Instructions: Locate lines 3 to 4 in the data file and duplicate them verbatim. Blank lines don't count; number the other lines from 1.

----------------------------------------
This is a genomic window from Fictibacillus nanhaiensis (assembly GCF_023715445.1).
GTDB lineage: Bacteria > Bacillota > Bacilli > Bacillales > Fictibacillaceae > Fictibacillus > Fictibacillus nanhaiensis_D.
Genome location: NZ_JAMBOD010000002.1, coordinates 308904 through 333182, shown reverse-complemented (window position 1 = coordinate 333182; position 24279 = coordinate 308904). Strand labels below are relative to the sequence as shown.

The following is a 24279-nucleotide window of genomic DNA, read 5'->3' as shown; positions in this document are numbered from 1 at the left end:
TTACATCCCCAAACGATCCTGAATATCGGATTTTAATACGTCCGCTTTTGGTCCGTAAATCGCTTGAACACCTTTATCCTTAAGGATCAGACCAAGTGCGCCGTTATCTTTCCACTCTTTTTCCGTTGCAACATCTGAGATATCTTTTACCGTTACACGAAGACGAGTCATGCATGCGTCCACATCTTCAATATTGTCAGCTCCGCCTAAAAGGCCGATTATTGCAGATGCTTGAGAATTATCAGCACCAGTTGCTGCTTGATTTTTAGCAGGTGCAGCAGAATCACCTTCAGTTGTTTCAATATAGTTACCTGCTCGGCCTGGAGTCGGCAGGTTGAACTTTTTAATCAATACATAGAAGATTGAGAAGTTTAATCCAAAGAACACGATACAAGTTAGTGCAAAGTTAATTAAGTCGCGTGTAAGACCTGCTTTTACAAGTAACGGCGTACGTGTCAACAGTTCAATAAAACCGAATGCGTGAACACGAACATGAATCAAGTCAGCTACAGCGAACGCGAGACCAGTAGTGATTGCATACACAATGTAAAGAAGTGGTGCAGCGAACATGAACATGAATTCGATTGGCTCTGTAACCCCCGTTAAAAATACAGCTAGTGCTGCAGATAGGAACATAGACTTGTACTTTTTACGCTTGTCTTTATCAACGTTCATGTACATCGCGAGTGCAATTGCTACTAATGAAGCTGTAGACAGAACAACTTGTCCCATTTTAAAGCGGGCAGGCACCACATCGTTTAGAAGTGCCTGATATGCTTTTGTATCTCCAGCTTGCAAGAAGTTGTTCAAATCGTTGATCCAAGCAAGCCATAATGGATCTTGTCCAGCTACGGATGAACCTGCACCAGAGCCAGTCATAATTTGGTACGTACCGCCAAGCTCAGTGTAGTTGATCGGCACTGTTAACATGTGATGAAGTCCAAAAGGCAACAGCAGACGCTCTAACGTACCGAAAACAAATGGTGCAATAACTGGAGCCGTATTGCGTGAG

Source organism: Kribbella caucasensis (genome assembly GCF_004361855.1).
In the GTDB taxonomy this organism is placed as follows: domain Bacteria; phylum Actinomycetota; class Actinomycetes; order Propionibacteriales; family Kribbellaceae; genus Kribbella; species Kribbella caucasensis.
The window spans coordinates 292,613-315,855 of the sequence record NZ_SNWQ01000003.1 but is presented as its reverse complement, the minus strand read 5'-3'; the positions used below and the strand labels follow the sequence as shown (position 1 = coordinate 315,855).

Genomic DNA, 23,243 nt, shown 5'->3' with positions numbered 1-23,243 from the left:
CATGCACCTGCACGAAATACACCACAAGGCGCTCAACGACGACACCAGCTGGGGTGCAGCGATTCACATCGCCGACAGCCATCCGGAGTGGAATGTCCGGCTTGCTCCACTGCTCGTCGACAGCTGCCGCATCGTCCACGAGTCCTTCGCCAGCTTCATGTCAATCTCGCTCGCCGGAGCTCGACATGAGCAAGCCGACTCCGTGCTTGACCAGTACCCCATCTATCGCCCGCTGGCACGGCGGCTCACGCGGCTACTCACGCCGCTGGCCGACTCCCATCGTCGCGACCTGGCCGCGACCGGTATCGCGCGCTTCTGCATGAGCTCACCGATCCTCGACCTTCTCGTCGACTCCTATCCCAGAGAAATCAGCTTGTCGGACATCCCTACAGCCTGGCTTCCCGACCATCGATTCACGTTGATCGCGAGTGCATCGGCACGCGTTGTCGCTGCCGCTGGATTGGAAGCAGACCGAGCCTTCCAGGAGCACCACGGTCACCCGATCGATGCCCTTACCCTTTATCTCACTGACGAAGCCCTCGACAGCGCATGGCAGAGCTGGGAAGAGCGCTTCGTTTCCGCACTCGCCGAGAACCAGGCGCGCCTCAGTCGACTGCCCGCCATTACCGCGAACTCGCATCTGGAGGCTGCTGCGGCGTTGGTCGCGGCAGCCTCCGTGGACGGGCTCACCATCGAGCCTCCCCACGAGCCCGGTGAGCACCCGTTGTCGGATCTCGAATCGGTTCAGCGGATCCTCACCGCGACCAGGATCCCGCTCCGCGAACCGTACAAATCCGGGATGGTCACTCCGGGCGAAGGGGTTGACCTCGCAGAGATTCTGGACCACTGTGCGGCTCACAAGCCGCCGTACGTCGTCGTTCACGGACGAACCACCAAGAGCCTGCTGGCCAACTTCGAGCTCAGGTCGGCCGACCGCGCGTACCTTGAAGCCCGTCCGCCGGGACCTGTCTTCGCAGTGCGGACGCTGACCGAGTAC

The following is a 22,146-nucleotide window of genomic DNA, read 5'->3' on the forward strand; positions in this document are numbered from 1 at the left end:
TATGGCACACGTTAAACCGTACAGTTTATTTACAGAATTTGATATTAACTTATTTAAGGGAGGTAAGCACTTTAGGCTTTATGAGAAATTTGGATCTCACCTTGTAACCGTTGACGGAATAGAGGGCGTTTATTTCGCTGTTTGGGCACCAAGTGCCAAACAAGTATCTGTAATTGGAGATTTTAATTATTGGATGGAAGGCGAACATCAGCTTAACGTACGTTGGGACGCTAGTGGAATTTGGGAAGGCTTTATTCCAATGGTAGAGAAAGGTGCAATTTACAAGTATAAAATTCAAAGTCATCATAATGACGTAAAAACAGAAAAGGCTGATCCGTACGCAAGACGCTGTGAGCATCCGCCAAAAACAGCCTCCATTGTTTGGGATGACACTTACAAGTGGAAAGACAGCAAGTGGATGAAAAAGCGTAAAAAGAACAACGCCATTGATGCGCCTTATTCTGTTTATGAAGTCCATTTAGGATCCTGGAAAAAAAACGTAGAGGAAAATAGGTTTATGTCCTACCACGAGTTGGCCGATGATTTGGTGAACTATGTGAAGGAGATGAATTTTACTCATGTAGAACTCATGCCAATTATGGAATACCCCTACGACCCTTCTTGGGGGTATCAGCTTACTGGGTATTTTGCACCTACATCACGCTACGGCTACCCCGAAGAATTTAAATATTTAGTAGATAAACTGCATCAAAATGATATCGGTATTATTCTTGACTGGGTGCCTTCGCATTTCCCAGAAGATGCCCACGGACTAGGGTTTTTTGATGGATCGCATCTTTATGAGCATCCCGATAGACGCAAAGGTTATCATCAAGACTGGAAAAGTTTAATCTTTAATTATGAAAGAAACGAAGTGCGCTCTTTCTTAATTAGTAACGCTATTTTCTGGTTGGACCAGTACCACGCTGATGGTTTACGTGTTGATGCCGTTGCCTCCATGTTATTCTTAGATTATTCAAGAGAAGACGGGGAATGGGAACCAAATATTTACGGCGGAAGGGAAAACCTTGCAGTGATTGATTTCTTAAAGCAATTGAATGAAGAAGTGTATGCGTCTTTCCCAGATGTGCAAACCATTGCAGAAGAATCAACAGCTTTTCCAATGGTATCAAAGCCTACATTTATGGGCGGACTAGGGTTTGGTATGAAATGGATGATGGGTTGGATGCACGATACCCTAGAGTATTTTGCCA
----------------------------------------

Genome location: NZ_JAMBOD010000002.1, coordinates 308904 through 333182, shown reverse-complemented (window position 1 = coordinate 333182; position 24279 = coordinate 308904). Strand labels below are relative to the sequence as shown.

The following is a 24279-nucleotide window of genomic DNA, read 5'->3' as shown; positions in this document are numbered from 1 at the left end: